The word translated as "earth" means the physical planet, not society, which Christ describes as the world. It also means "earth" in the sense of "dirt" and "ground". The image here is setting the ground, that is, the fields on fire. See this article for more on earth, sky, and related words.

The Greek word translated as "and" is used as the conjunction "and", but it also is used to add emphasis ("also").

The word translated as "what" means primarily "anything" or "anyone," but Jesus often uses it to start a question so it means "who", "what", or even "why". Here it is neutral so "what". 

The Greek word translated as "will (" is not the same as the helper verb "will" in English, which primarily expresses the future tense. Its primary purpose is to express consent and even a delight in doing something. It means "to consent" and "to be resolved to a purpose".  It works more like we use "want" or "desire" in English. 

The "if" here expresses a condition but it means nothing regarding whether that condition is met or not. It also means "if ever" and "whenever."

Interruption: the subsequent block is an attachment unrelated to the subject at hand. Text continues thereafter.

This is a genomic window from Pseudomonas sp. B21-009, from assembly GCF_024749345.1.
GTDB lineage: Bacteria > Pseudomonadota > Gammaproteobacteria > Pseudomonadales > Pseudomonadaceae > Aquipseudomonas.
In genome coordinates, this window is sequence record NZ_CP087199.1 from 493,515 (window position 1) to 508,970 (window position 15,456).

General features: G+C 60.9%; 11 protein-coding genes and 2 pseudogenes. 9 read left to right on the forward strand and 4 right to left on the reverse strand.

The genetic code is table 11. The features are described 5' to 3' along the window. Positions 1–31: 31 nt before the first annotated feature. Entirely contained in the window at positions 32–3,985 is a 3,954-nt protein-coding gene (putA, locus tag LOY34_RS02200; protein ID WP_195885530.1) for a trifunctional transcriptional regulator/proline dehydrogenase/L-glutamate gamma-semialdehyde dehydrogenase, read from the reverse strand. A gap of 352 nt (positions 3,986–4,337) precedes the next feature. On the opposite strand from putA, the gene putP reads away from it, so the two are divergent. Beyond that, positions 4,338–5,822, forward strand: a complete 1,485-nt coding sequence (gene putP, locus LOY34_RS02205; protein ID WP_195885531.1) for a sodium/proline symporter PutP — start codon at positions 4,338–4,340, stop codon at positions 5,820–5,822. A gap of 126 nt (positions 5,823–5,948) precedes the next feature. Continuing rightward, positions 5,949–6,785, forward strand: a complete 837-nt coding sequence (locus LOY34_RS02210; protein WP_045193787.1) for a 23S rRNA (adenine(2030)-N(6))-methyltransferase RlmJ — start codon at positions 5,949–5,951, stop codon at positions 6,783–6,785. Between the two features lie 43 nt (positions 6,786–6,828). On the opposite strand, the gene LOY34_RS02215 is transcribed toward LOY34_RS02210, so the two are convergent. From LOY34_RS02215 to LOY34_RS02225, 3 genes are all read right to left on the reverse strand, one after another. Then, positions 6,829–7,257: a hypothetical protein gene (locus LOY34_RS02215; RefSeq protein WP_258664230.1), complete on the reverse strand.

"Already" is a Greek adverb meaning "by this time", "forthwith", "after", "immediately," and "now." It means proximity in time, but also place.

The last word translated as "kindled" primarily means "to fasten on". It means "to be lit up" in the same way we describe a fire as "catching on" when we try to light it. This word is only used by Jesus here. 

Related Verses: 

Greek Vocabulary: 

Πῦρ (noun sg neut acc) "Fire" is pyr (pur), which means "fire", "sacrificial fire", "funeral fire", "hearth-fire", "lightning", "the light of torches," and "heat of fever." --

ἦλθον (verb 1st sg aor ind act) "I am come" is erchomai, which means "to start," "to set out", "to come", "to go," and any kind of motion. It means both "to go" on a journey and "to arrive" at a place. --

βαλεῖν (verb fut/aor inf act) "To send" is ballo, which means "to throw", "to let fall," "to cast," "to put", "to pour", "to place money on deposit", "push forward or in front [of animals]", "to shed", "to place", "to pay,"to throw [of dice,]" "to be lucky", "to fall", "to lay as foundation", "to begin to form", "to dash oneself with water," and "to bathe."